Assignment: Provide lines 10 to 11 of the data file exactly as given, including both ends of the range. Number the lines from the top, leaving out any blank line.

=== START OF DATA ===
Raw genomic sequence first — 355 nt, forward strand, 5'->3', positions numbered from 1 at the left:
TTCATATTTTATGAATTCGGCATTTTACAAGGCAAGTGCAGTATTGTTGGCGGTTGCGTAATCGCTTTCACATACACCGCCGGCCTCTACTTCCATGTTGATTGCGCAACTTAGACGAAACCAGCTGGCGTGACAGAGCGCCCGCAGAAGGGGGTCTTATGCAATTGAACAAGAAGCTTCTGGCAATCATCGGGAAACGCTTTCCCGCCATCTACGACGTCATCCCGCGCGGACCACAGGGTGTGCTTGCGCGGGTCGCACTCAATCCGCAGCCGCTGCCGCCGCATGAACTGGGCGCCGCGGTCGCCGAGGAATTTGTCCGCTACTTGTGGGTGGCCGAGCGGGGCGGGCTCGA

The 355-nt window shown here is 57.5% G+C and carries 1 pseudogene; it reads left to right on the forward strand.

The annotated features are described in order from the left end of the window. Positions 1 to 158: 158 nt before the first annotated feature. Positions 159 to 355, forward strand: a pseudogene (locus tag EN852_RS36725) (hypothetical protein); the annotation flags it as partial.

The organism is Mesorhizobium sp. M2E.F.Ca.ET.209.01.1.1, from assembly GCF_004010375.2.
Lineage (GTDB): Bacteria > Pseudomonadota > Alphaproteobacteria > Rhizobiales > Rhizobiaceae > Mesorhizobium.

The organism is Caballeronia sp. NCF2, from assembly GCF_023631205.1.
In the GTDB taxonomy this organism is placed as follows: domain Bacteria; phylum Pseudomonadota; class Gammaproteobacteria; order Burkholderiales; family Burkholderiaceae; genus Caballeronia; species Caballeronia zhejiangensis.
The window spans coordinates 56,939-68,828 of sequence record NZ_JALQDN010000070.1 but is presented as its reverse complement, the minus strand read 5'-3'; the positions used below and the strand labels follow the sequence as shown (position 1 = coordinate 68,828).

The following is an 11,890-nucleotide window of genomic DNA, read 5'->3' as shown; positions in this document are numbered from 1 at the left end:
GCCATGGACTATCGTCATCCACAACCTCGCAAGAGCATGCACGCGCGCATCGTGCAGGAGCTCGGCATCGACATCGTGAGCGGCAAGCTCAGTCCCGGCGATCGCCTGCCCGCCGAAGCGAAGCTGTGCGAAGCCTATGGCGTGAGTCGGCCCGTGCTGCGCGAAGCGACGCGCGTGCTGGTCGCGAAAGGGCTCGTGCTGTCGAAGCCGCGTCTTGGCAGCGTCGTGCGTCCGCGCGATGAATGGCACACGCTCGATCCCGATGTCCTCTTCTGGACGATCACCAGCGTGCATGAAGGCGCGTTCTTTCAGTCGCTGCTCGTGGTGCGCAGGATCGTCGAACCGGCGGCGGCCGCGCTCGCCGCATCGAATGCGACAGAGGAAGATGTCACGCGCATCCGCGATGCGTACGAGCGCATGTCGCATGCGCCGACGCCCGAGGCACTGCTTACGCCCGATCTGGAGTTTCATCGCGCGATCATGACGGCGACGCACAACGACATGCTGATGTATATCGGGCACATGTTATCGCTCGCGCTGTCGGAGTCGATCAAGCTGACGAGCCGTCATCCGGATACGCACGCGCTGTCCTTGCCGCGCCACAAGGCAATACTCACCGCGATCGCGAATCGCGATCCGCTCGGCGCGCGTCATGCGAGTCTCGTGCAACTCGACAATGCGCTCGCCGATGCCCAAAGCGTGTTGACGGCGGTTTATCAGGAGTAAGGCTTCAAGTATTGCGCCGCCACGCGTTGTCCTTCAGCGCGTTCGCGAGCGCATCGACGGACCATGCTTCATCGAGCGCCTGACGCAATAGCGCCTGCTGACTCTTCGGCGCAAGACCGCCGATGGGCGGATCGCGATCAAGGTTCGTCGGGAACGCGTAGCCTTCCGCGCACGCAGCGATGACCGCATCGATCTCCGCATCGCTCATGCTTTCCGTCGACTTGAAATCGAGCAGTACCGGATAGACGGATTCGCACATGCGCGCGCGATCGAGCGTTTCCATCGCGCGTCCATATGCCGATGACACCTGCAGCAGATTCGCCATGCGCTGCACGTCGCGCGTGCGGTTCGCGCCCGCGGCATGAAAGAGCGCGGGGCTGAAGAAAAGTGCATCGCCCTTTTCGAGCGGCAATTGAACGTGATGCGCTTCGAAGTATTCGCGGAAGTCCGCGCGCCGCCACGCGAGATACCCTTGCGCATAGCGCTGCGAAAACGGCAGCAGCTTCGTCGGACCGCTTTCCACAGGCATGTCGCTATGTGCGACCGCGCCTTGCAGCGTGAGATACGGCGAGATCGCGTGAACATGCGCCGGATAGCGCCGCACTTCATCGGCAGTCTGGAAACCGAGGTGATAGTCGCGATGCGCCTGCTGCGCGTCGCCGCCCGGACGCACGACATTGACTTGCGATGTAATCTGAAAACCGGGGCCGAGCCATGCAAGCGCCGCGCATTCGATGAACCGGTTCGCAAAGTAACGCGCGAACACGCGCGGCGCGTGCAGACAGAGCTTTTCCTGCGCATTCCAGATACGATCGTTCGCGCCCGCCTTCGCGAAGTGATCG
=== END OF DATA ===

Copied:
The following is an 11,890-nucleotide window of genomic DNA, read 5'->3' as shown; positions in this document are numbered from 1 at the left end:
GCCATGGACTATCGTCATCCACAACCTCGCAAGAGCATGCACGCGCGCATCGTGCAGGAGCTCGGCATCGACATCGTGAGCGGCAAGCTCAGTCCCGGCGATCGCCTGCCCGCCGAAGCGAAGCTGTGCGAAGCCTATGGCGTGAGTCGGCCCGTGCTGCGCGAAGCGACGCGCGTGCTGGTCGCGAAAGGGCTCGTGCTGTCGAAGCCGCGTCTTGGCAGCGTCGTGCGTCCGCGCGATGAATGGCACACGCTCGATCCCGATGTCCTCTTCTGGACGATCACCAGCGTGCATGAAGGCGCGTTCTTTCAGTCGCTGCTCGTGGTGCGCAGGATCGTCGAACCGGCGGCGGCCGCGCTCGCCGCATCGAATGCGACAGAGGAAGATGTCACGCGCATCCGCGATGCGTACGAGCGCATGTCGCATGCGCCGACGCCCGAGGCACTGCTTACGCCCGATCTGGAGTTTCATCGCGCGATCATGACGGCGACGCACAACGACATGCTGATGTATATCGGGCACATGTTATCGCTCGCGCTGTCGGAGTCGATCAAGCTGACGAGCCGTCATCCGGATACGCACGCGCTGTCCTTGCCGCGCCACAAGGCAATACTCACCGCGATCGCGAATCGCGATCCGCTCGGCGCGCGTCATGCGAGTCTCGTGCAACTCGACAATGCGCTCGCCGATGCCCAAAGCGTGTTGACGGCGGTTTATCAGGAGTAAGGCTTCAAGTATTGCGCCGCCACGCGTTGTCCTTCAGCGCGTTCGCGAGCGCATCGACGGACCATGCTTCATCGAGCGCCTGACGCAATAGCGCCTGCTGACTCTTCGGCGCAAGACCGCCGATGGGCGGATCGCGATCAAGGTTCGTCGGGAACGCGTAGCCTTCCGCGCACGCAGCGATGACCGCATCGATCTCCGCATCGCTCATGCTTTCCGTCGACTTGAAATCGAGCAGTACCGGATAGACGGATTCGCACATGCGCGCGCGATCGAGCGTTTCCATCGCGCGTCCATATGCCGATGACACCTGCAGCAGATTCGCCATGCGCTGCACGTCGCGCGTGCGGTTCGCGCCCGCGGCATGAAAGAGCGCGGGGCTGAAGAAAAGTGCATCGCCCTTTTCGAGCGGCAATTGAACGTGATGCGCTTCGAAGTATTCGCGGAAGTCCGCGCGCCGCCACGCGAGATACCCTTGCGCATAGCGCTGCGAAAACGGCAGCAGCTTCGTCGGACCGCTTTCCACAGGCATGTCGCTATGTGCGACCGCGCCTTGCAGCGTGAGATACGGCGAGATCGCGTGAACATGCGCCGGATAGCGCCGCACTTCATCGGCAGTCTGGAAACCGAGGTGATAGTCGCGATGCGCCTGCTGCGCGTCGCCGCCCGGACGCACGACATTGACTTGCGATGTAATCTGAAAACCGGGGCCGAGCCATGCAAGCGCCGCGCATTCGATGAACCGGTTCGCAAAGTAACGCGCGAACACGCGCGGCGCGTGCAGACAGAGCTTTTCCTGCGCATTCCAGATACGATCGTTCGCGCCCGCCTTCGCGAAGTGATCG